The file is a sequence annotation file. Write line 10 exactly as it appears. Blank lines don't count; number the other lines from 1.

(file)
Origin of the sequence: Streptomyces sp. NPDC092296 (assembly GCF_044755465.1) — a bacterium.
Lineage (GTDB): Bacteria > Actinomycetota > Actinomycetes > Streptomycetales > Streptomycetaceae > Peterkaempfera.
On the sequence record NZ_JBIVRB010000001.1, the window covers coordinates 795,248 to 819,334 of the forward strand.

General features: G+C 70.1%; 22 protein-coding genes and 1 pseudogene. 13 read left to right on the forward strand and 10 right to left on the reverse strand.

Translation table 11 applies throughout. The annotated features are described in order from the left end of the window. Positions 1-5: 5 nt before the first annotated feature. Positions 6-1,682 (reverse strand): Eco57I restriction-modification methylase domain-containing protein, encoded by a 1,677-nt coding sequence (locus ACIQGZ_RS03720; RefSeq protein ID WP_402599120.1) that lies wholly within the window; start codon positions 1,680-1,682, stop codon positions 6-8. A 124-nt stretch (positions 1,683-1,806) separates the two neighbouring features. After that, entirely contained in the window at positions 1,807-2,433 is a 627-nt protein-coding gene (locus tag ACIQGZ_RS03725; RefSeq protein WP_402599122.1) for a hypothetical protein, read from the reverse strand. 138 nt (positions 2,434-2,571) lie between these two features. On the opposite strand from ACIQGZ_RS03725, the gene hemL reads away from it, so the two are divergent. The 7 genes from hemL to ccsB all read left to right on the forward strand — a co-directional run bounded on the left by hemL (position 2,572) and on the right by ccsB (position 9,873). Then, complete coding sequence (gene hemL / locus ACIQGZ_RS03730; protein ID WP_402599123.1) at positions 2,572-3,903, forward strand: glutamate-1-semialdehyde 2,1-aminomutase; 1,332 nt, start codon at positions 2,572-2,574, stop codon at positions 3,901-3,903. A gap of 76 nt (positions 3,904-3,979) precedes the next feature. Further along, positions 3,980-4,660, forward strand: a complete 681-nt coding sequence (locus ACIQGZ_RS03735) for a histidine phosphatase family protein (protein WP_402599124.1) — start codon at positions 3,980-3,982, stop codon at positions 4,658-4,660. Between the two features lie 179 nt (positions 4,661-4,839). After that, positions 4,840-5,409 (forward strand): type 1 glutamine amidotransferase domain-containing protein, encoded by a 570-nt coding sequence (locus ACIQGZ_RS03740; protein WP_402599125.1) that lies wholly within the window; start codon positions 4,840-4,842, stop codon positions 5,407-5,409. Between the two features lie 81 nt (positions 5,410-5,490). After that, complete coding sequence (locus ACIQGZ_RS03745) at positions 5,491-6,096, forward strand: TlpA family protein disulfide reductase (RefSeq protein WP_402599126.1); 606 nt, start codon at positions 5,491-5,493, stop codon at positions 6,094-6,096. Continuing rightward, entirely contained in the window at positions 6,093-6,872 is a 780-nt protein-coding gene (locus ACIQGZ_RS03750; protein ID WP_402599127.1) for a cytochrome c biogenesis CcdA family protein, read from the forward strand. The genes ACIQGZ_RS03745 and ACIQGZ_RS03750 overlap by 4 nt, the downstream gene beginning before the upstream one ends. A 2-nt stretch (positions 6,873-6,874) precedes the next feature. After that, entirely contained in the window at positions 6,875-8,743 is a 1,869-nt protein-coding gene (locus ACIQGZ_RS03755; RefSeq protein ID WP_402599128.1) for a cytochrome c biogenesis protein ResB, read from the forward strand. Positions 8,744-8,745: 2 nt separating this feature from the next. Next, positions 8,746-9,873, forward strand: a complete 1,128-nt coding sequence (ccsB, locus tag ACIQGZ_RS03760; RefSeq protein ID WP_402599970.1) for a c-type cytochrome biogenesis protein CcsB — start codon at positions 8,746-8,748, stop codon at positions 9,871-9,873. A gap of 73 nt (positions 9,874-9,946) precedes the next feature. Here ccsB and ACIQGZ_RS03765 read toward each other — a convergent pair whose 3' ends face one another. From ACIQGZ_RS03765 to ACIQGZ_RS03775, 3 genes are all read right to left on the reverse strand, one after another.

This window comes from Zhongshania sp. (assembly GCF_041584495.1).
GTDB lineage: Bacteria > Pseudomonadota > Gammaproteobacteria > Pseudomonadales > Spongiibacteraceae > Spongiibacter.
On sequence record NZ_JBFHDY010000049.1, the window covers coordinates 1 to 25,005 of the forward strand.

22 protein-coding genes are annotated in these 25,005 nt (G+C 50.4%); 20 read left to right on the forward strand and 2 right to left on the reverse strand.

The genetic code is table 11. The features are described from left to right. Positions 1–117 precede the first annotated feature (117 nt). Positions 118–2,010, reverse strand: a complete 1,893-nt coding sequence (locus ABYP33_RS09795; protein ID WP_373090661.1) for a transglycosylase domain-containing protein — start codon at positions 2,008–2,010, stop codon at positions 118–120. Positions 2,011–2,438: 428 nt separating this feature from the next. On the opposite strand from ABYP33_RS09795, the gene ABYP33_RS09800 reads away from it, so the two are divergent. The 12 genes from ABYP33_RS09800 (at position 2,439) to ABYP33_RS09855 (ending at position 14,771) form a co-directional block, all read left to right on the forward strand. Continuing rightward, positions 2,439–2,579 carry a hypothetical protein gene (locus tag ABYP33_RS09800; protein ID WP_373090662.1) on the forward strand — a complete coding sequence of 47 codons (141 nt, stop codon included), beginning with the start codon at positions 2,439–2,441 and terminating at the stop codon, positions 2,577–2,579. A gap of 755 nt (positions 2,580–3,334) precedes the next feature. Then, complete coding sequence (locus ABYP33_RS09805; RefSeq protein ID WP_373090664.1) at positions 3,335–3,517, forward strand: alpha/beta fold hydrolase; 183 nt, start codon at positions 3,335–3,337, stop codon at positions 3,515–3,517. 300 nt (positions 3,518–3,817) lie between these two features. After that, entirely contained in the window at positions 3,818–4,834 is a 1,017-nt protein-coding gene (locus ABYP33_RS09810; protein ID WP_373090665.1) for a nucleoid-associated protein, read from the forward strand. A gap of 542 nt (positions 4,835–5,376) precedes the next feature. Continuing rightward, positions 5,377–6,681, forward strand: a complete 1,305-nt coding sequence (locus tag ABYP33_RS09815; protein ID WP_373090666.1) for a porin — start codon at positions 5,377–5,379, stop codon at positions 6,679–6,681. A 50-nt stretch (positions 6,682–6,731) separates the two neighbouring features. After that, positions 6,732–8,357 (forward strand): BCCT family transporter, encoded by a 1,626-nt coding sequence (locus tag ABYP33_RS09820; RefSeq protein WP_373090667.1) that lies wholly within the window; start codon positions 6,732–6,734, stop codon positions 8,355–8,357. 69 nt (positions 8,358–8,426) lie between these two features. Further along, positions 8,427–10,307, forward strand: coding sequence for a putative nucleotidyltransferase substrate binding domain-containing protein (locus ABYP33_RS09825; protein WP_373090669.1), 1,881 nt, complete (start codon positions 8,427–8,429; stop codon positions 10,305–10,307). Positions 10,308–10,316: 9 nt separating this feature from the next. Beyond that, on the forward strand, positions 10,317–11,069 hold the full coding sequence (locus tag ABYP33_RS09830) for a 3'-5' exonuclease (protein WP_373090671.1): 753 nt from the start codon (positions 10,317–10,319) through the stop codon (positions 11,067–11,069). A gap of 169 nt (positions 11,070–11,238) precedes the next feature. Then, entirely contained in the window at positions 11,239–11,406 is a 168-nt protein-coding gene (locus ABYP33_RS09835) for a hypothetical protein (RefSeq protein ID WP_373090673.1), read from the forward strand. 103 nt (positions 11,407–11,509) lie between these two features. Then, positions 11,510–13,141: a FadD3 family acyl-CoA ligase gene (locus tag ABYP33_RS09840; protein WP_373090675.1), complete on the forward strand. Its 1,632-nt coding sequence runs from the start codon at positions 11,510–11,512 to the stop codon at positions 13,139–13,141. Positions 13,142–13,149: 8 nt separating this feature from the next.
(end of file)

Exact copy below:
The genetic code is table 11. The features are described from left to right. Positions 1–117 precede the first annotated feature (117 nt). Positions 118–2,010, reverse strand: a complete 1,893-nt coding sequence (locus ABYP33_RS09795; protein ID WP_373090661.1) for a transglycosylase domain-containing protein — start codon at positions 2,008–2,010, stop codon at positions 118–120. Positions 2,011–2,438: 428 nt separating this feature from the next. On the opposite strand from ABYP33_RS09795, the gene ABYP33_RS09800 reads away from it, so the two are divergent. The 12 genes from ABYP33_RS09800 (at position 2,439) to ABYP33_RS09855 (ending at position 14,771) form a co-directional block, all read left to right on the forward strand. Continuing rightward, positions 2,439–2,579 carry a hypothetical protein gene (locus tag ABYP33_RS09800; protein ID WP_373090662.1) on the forward strand — a complete coding sequence of 47 codons (141 nt, stop codon included), beginning with the start codon at positions 2,439–2,441 and terminating at the stop codon, positions 2,577–2,579. A gap of 755 nt (positions 2,580–3,334) precedes the next feature. Then, complete coding sequence (locus ABYP33_RS09805; RefSeq protein ID WP_373090664.1) at positions 3,335–3,517, forward strand: alpha/beta fold hydrolase; 183 nt, start codon at positions 3,335–3,337, stop codon at positions 3,515–3,517. 300 nt (positions 3,518–3,817) lie between these two features. After that, entirely contained in the window at positions 3,818–4,834 is a 1,017-nt protein-coding gene (locus ABYP33_RS09810; protein ID WP_373090665.1) for a nucleoid-associated protein, read from the forward strand. A gap of 542 nt (positions 4,835–5,376) precedes the next feature. Continuing rightward, positions 5,377–6,681, forward strand: a complete 1,305-nt coding sequence (locus tag ABYP33_RS09815; protein ID WP_373090666.1) for a porin — start codon at positions 5,377–5,379, stop codon at positions 6,679–6,681. A 50-nt stretch (positions 6,682–6,731) separates the two neighbouring features. After that, positions 6,732–8,357 (forward strand): BCCT family transporter, encoded by a 1,626-nt coding sequence (locus tag ABYP33_RS09820; RefSeq protein WP_373090667.1) that lies wholly within the window; start codon positions 6,732–6,734, stop codon positions 8,355–8,357. 69 nt (positions 8,358–8,426) lie between these two features. Further along, positions 8,427–10,307, forward strand: coding sequence for a putative nucleotidyltransferase substrate binding domain-containing protein (locus ABYP33_RS09825; protein WP_373090669.1), 1,881 nt, complete (start codon positions 8,427–8,429; stop codon positions 10,305–10,307). Positions 10,308–10,316: 9 nt separating this feature from the next. Beyond that, on the forward strand, positions 10,317–11,069 hold the full coding sequence (locus tag ABYP33_RS09830) for a 3'-5' exonuclease (protein WP_373090671.1): 753 nt from the start codon (positions 10,317–10,319) through the stop codon (positions 11,067–11,069). A gap of 169 nt (positions 11,070–11,238) precedes the next feature. Then, entirely contained in the window at positions 11,239–11,406 is a 168-nt protein-coding gene (locus ABYP33_RS09835) for a hypothetical protein (RefSeq protein ID WP_373090673.1), read from the forward strand. 103 nt (positions 11,407–11,509) lie between these two features. Then, positions 11,510–13,141: a FadD3 family acyl-CoA ligase gene (locus tag ABYP33_RS09840; protein WP_373090675.1), complete on the forward strand. Its 1,632-nt coding sequence runs from the start codon at positions 11,510–11,512 to the stop codon at positions 13,139–13,141. Positions 13,142–13,149: 8 nt separating this feature from the next.